Jerusalem College of Technology lecturer and researcher Dr. David Sinefeld along with his Cornell University counterparts reveal new method for brain imaging in zebrafish, potentially providing great insight into future brain discoveries.
Israeli researcher and Jerusalem College of Technology professor Dr. David Sinefeld and a group of interdisciplinary scientists at Cornell University have made a new breakthrough in brain imaging thanks to its mapping of a zebrafish’s brain.
The team, working in the university’s labs, used advanced microscopy methods in order to image the fine structure and activity of an adult zebrafish brain which resulted in opening a new horizon of neurological research.
“This is a problem that everyone dreams of solving”, Dr. Sinefeld said, referring to the difficulty in successfully examining thick brain tissue, especially through adult fish scales.
Experimenting on zebrafish is a useful stepping-stone to understanding the human brain because all vertebrate brains are similar in nature. Although scientists usually use mice and monkeys as models for the human brain, zebrafish are another viable option.
“All vertebrate brains are, to a first approximation, the same, with nearly all brain regions [present] in nearly every vertebrate,” said Joseph Fetcho, professor of neurobiology and behavior and director of Cornell Neurotech in the College of Arts and Sciences told the Cornell Chronicle. “This is not surprising because they all, even the simplest ones, have to do the same things to survive and reproduce.”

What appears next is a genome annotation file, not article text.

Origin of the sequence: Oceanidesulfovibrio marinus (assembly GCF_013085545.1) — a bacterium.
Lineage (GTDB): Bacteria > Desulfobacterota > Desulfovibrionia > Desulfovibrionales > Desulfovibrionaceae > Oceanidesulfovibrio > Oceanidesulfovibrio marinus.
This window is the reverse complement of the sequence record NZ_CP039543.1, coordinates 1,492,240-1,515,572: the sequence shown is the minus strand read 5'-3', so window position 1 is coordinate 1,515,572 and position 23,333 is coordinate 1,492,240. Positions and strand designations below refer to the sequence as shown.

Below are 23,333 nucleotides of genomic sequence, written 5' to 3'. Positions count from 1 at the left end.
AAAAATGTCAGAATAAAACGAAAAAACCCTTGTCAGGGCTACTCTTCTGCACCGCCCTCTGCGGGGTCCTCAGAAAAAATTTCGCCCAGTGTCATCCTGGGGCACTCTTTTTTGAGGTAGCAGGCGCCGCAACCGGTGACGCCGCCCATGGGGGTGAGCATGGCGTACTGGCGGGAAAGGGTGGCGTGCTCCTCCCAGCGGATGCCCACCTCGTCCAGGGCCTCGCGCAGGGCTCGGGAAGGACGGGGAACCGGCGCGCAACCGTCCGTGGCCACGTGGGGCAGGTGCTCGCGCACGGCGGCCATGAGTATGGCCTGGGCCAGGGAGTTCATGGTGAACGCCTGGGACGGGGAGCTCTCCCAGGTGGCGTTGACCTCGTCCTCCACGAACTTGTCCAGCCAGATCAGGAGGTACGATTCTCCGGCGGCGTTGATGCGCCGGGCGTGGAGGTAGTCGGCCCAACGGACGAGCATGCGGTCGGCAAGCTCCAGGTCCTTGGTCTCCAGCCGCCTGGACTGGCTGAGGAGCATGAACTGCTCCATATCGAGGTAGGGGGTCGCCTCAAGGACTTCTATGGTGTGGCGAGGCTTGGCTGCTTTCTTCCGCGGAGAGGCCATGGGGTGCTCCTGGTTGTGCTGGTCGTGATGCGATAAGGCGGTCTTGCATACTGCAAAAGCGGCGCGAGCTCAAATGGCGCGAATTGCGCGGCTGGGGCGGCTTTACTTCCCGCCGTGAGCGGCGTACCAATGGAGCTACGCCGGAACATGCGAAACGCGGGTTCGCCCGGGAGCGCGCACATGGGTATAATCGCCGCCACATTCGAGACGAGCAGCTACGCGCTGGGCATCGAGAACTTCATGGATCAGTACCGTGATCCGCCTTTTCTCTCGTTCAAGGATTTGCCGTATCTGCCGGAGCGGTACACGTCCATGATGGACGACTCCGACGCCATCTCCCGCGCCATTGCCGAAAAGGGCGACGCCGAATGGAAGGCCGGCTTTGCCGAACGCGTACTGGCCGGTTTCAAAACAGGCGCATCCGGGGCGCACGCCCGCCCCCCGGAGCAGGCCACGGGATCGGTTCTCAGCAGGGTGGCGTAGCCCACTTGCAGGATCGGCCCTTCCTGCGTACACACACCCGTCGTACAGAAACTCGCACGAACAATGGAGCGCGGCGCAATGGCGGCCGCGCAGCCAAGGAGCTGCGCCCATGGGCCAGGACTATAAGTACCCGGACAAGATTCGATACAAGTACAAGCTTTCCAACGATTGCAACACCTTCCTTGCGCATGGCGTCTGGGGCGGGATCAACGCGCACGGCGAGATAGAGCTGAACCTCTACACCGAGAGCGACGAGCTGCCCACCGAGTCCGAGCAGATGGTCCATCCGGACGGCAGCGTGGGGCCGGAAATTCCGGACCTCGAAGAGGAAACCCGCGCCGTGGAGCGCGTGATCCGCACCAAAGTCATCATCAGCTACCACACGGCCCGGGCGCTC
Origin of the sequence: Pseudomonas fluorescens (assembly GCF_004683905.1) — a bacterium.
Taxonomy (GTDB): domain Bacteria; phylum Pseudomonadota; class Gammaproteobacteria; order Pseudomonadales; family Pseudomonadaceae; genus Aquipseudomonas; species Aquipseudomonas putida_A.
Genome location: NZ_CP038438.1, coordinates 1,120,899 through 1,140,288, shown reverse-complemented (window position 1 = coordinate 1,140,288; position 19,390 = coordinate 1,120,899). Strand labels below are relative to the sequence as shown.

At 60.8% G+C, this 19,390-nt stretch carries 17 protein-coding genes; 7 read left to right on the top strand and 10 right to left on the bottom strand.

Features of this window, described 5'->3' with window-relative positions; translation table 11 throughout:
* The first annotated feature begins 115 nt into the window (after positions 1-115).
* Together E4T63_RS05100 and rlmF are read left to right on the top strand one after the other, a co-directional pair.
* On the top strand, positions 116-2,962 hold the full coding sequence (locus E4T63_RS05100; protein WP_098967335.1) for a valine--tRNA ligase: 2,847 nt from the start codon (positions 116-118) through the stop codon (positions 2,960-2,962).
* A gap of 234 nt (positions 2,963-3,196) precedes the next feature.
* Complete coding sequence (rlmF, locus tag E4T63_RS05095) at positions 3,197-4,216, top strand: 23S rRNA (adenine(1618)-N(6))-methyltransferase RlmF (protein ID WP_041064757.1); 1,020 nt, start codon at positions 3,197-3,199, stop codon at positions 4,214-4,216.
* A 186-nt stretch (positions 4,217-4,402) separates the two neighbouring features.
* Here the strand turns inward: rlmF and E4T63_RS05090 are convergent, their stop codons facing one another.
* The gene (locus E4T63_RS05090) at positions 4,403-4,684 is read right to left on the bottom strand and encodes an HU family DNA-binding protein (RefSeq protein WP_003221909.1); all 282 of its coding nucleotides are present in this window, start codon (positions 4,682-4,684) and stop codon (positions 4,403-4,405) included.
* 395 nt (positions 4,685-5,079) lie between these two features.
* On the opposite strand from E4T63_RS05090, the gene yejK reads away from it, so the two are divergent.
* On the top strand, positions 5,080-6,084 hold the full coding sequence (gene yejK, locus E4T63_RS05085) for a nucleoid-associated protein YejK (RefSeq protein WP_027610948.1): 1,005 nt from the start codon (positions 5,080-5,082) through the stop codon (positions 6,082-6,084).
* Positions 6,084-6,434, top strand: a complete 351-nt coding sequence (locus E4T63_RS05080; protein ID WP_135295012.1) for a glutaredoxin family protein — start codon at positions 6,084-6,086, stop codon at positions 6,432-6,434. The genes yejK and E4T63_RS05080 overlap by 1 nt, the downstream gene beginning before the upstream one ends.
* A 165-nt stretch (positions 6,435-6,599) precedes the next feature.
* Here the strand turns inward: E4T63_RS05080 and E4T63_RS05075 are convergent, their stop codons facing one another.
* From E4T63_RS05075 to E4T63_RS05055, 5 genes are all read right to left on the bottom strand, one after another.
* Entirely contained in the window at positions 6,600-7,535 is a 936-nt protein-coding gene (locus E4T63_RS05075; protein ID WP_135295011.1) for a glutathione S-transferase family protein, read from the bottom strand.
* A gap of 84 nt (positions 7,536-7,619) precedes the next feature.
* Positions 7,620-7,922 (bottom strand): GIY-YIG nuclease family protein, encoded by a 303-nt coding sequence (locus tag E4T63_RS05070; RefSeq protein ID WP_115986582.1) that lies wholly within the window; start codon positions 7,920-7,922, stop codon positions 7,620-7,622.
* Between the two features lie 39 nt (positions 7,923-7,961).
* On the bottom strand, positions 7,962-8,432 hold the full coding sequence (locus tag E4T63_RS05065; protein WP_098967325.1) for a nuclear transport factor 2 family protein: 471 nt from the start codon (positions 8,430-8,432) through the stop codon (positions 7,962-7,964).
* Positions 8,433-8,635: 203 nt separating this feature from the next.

“In order to solve this problem, we used a novel microscopy method which was invented in Prof. Chris Xu lab [at Cornell]. In this method, we use special lasers with extremely short pulses which interact with the molecules in the brain in a way that allows separation between this interaction and the scattered light from other tissue layers. This means that we can shine a laser beam through fish scales, and still see the neurons behind them, allowing us to image specific neurons deep in the brain with very high resolution”, said Dr. Sinefeld, who spent five years working as a postdoctoral researcher Mong Fellow at Cornell Neurotech center.
The innovative, precise method delivers 1300nm wavelength photons to a certain point in the brain, activating a specific fluorescent protein. The laser then repeatedly scans a certain section of the brain, garnering a three-dimensional image of its structure. To date, all other methods of looking inside the brain – like an MRI – don’t yield the resolution needed to see the neurons and structure inside.
“This method opens a new horizon for animal brain research. We can now see better how the brain works”, Dr. Sinefeld added. “This research allows us to monitor a full zebrafish brain over time. For instance, after applying this tool to fish engineered to have certain brain disorders the images can then decipher how the brain changes as the fish mature. Likewise, the images can then also see how the fish respond to treatment over time and can lead to dramatic implications in how we understand brain functions and their disorders.”
Dr. Sinefeld hopes to continue his efforts in the field of microscopy at the Jerusalem College of Technology (JCT) and is in the process of applying for grants and funding to build a new lab dedicated to this discipline at the school.
“This could be a game-changer in the field of neuroscience. I am excited for the opportunity to establish these novel methods In Israel and specifically in JCT”, he said.
Established in 1969, the Jerusalem College of Technology (JCT) is one of Israel’s most prestigious and unique academic institutions with a focus on science and technology. JCT supplies highly skilled, professional graduates to Israel’s and the world’s high-tech industry. In addition, we are the only institution of higher learning committed to providing the highest quality academic education to diverse segments of Israeli society who would not otherwise have had the opportunity to enter these fields. JCT offers exclusive programs developed specifically for Haredi (ultra-Orthodox) men and women and for other demographic groups.